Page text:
Making a deal with the devil is a common element of stories in folklore and literature from around the world. Fundamentally, it involves making an oral or written contract with Satan or a lesser demon to exchange one’s soul for diabolical favors. As such stories are generally grounded in Christian folktales, they are less about actual practices and more about illustrating morality. Accordingly, the main character will either face eternal damnation or cleverly outwit the devil himself. What follows is a series of historical figures whose own lives have become entangled with such stories – and with the tensions they reveal.
Johann Georg Faust (1480 to 1540)
As the basis for the Faust of Marlowe’s classic The Tragical History of Doctor Faustus and Goethe’s Faust, the real-life Dr. Fuast was an itinerant alchemist, astrologer, and Germain Renaissance magician. According to legend and literature, Faust summoned the Devil make a deal to experience life’s pleasures, but, over time, he regretted the pact and withdrew, leading to his own destruction. Although the actual Dr. Faust didn’t leave behind any pacts with Satan, he did die in an explosion resulting from an alchemical explosion – or so it seems.
Father Urbain Grandier (1590 – 1634)
This Roman Catholic priest served in the Loudun area of France but came under fire for ignoring his celibacy vow. Even worse, Grandier made a reputation in his sexual relations with women as being a philanderer with an elevated sense of lustful depravity. In 1632, he was accused of bewitching a group of local, Ursuline nuns by sending demons to commit evil acts with them and so turn them into his sex slaves. After being tortured by judges, a contract that was supposedly with Satan was found in his bedroom and brought forth as evidence of his pact. In the end, he was convicted of witchcraft and burned at the stake.
Giuseppe Tartini (1692 – 1770)
As a composer and violinist, Tartini was extremely influential in Italy and internationally, but he was also infamous for his hot temper and inferiority complex. As the story goes, Tartini overheard someone playing violin better than him, and this sent him into a spiralling depression that took him into a solitude spent on 12 hour practice sessions. During this time, he had a dream in which the devil appeared offered him success in exchange for his soul, at which point the devil played a sonata with master virtuosity. When he awoke, Tartini immediately wrote down the sonata but could never get it to meet the same standards.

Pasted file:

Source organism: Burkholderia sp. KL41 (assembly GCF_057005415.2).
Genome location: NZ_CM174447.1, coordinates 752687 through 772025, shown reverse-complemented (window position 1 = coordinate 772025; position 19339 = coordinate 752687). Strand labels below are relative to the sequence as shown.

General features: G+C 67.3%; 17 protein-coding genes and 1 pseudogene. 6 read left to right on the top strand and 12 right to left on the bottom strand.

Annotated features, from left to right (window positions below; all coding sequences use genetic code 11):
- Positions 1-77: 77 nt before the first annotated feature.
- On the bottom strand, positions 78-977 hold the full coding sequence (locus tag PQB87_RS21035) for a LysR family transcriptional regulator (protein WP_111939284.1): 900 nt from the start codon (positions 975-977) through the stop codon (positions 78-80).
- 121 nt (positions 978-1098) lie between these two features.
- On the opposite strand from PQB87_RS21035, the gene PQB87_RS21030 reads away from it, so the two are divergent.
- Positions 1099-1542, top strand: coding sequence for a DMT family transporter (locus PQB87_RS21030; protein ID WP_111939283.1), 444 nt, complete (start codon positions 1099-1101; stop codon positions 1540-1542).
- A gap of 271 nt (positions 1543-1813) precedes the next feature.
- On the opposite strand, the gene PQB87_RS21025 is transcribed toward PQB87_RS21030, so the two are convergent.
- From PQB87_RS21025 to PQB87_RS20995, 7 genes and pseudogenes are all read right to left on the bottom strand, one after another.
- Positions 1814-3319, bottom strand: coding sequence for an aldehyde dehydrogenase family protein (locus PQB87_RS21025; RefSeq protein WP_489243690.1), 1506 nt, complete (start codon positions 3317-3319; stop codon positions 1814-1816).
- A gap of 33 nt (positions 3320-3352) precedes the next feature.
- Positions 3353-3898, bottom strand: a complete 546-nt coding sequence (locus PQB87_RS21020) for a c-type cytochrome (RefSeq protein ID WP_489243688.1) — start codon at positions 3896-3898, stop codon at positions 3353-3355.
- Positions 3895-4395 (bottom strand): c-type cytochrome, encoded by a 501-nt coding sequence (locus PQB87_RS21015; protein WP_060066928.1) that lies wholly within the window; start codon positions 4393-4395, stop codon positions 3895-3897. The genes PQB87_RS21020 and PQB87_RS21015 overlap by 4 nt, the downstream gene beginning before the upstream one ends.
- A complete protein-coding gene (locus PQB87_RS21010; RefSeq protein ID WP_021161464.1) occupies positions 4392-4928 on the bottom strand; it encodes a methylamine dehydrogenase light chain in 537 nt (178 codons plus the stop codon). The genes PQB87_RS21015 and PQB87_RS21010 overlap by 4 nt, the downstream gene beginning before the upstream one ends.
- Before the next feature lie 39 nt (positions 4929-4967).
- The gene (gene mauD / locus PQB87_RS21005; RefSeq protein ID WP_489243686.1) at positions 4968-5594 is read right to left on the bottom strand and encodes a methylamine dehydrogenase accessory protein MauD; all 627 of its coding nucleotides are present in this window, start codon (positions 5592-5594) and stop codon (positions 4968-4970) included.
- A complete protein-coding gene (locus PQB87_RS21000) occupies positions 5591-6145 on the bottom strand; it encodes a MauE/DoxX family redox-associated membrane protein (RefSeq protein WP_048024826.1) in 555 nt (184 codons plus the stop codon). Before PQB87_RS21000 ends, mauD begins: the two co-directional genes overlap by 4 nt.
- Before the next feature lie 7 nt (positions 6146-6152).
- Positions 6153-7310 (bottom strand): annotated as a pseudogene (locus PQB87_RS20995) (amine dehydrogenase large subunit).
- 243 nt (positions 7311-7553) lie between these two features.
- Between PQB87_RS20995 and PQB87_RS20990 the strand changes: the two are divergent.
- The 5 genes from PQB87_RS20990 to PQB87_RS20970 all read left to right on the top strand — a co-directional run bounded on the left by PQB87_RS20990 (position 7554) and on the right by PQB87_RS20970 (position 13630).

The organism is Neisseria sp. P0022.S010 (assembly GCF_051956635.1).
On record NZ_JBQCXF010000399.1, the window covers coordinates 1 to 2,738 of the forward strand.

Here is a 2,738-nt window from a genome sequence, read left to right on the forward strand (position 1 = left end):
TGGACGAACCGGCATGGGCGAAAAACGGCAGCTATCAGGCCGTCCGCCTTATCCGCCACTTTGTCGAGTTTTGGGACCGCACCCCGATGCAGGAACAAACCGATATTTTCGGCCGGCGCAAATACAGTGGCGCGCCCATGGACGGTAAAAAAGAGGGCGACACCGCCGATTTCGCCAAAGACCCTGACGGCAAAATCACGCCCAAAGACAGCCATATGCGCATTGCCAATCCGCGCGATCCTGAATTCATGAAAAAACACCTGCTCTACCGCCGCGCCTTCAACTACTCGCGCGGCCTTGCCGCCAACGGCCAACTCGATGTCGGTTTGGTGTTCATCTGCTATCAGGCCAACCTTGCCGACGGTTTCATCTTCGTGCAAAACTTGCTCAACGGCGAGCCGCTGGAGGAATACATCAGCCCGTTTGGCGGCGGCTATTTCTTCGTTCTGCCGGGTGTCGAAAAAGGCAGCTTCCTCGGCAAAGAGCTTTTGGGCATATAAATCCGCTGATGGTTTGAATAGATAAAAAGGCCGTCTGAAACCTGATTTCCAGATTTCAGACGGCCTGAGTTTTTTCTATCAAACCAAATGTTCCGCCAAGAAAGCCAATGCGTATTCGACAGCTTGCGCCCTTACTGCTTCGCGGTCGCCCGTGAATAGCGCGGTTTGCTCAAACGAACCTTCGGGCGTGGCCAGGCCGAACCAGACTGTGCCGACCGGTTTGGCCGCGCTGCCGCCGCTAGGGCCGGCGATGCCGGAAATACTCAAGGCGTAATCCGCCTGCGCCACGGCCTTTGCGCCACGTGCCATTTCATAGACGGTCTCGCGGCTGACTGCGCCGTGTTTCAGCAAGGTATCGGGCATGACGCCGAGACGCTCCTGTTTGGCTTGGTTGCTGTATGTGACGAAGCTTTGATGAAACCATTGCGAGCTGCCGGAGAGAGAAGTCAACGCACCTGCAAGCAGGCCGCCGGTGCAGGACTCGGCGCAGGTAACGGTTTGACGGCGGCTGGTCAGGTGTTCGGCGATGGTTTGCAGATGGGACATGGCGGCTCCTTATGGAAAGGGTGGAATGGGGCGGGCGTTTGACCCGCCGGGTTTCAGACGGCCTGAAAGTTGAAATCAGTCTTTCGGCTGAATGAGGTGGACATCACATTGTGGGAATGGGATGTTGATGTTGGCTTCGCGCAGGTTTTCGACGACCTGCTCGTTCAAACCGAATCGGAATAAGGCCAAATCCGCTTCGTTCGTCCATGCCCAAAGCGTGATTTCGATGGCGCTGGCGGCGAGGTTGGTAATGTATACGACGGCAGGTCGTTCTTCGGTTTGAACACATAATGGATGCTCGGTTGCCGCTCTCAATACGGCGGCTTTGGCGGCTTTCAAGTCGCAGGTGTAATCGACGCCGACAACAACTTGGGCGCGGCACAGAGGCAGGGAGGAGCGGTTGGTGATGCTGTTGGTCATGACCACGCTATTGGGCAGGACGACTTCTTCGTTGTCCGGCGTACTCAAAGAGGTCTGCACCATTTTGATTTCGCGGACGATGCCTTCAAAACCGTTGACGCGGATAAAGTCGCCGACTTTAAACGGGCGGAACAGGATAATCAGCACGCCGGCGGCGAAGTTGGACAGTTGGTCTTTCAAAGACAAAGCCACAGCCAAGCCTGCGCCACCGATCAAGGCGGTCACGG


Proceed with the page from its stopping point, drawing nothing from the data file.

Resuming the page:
Delphine Lalaurie (1780 to 1849)
Born Marie Delphine Macarty, Lalaurie was a New Orleans Creole socialite and a serial killer of the human slaves in her employ. While she had likely long tortured and killed people in her home, it was an 1834 fire at her Royal Street mansion that led to the discovery of bound and mutilated slaves there. Afterwards, her home was sacked, revealing the gruesomeness of her torture methods and general treatment of human beings. Although Lalaurie was able to escape to France, she left behind enough of a scandal that rumors spread about her practice of Voodoo and black magic, as well as the pact with the Devil she must have signed to accrue wealth while committing such atrocities.
Robert Johnson (1911 to 1938)
Johnson is a paragon of American Blues and is ranked number 5 on the Rolling Stone list of all-time greatest guitarists. However, it was not always so; many close to the guitar-player were astounded when he transformed from someone with no musical talent in high school to a skilled musician later on. According to a story that he himself supported, Johnson went to a crossroads where the Devil offered him talent for his soul. When the young musician agreed, the Devil tuned his guitar, allowing him to go on to produce 6 records before his death at the young age of 27.
From musicians to alchemists and more besides, many people are portrayed in popular stories as making deals with the Devil. However, as the examples above demonstrate, these are more than mere morality plays or clever jokes. Such diabolical tales can boost a musician’s reputation, provide an outlet for social anxieties, help imagine new creative goals, or even provide a means to access political power. So, while tales of pacts with the Devil may not be as devious as they seem, they do help us cope with the devilish actions of humankind.
Have you been tempted to part with your soul? Then you’ll be interested in this DIY Faustian Bargain Kit: Sell Your Soul to Satan available on Etsy.
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